There has been a lot of talk lately about the difference between Google Maps and Waze for optimal commuting. Opinions suggest that Google is better when it comes to public transport while Waze is the Driver’s app.
This article from CNBC is a great primer on how to set up Waze on your phone, and also includes a video about towns like Leonia, which I have blogged about before where locals are sick and tired of Google Maps routing people through residential streets as a ‘rat run’.
This is effectively where the arterial road or motorway is heavily congested, but motorists can gain anything from a few car spaces to several minutes reduction in their commute by dissecting the route through minor residential streets.
In some Californian towns they are combatting this by requiring that those roads are only available for use by residents (identified by authority stickers in their cars) and service providers. Others can be ticketed and fined for using those roads and this is periodically enforced by the local police department.
The challenge that towns like Leonia have is that unless the app that people use, like Google Maps, know about the restrictions, they will keep recommending that drivers take the rat runs, which is how many people get introduced to them in the first place.
The argument in the article from CNBC is that you would use Google Maps for commute times via public transport because it has data on routes and timetables but Waze is better for driving because commuters (safety recommendation recommends that the data is entered legally by the passenger in the car) enter information about crashes and traffic jams themselves and others validate it as they drive.
The story goes on to say that in the area the writer lives in, there are 50,000 Waze users. That sounds great and it may be correct in the US, although research suggests that most commuters are still single occupancy cars, so the majority of those users would not be entering data and anecdotally many of those who do, use it to report speed traps and cameras.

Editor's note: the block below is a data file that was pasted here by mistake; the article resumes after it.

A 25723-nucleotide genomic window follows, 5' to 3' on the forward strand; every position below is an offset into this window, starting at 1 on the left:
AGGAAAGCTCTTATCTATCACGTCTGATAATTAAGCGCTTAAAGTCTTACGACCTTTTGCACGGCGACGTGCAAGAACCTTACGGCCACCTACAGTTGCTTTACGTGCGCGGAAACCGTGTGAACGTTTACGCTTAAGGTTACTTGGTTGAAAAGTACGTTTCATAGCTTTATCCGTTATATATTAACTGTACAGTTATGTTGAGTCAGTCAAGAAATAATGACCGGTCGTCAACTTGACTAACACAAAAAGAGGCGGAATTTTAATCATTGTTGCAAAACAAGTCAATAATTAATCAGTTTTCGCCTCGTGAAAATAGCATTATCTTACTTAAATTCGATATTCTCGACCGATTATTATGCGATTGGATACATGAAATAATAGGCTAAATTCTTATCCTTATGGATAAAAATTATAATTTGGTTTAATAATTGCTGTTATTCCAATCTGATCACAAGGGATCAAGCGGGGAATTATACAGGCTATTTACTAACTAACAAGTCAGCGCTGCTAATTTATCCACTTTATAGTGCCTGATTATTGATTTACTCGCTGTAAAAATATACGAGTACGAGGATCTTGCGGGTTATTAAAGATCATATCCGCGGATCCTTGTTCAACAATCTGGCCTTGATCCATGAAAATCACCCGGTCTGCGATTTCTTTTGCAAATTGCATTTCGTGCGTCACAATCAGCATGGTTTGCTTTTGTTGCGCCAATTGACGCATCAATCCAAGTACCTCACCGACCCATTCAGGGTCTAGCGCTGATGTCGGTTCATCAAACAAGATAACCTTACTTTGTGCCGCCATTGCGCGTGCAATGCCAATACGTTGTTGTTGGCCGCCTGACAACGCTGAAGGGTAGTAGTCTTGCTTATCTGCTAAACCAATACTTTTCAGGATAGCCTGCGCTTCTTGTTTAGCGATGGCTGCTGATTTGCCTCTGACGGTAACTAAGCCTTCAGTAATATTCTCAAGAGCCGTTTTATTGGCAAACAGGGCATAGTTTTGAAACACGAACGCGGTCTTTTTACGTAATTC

I don’t know about you but speeding isn’t an option anywhere near me during rush hour, so knowing where a speed camera is has no relevance to my route or how I drive it. I also know that where I live in New Zealand very few people use Waze in comparison to the US.
So the story goes that Google (who do display traffic congestion based on Android and Google Maps users) are looking at bringing in similar traffic information curation and other features to its core product, which could potentially render Waze obsolete as a separate company.
There have been interesting quotes from Google Vice President Brian McClendon including:
“We’ve all been there: stuck in traffic, frustrated that you chose the wrong route on the drive to work.
“But imagine if you could see real-time traffic updates from friends and fellow travellers ahead of you, calling out ‘fender bender, totally stuck in left lane!’ and showing faster routes that others are taking.
“The Waze product development team will remain in Israel and operate separately for now.
“We’re excited about the prospect of enhancing Google Maps with some of the traffic update features provided by Waze and enhancing Waze with Google’s search capabilities.”
This is promising because Google knows all about us (because we allow them access through our use of freemium Google devices and applications and it would make life so much easier for users who could run fewer apps to get the same outcome. The average user doesn’t even know about Waze IMHO or how to use it effectively and legally if they do.
Alphabet owns both companies, so merging or sharing data in near real tie would make good sense.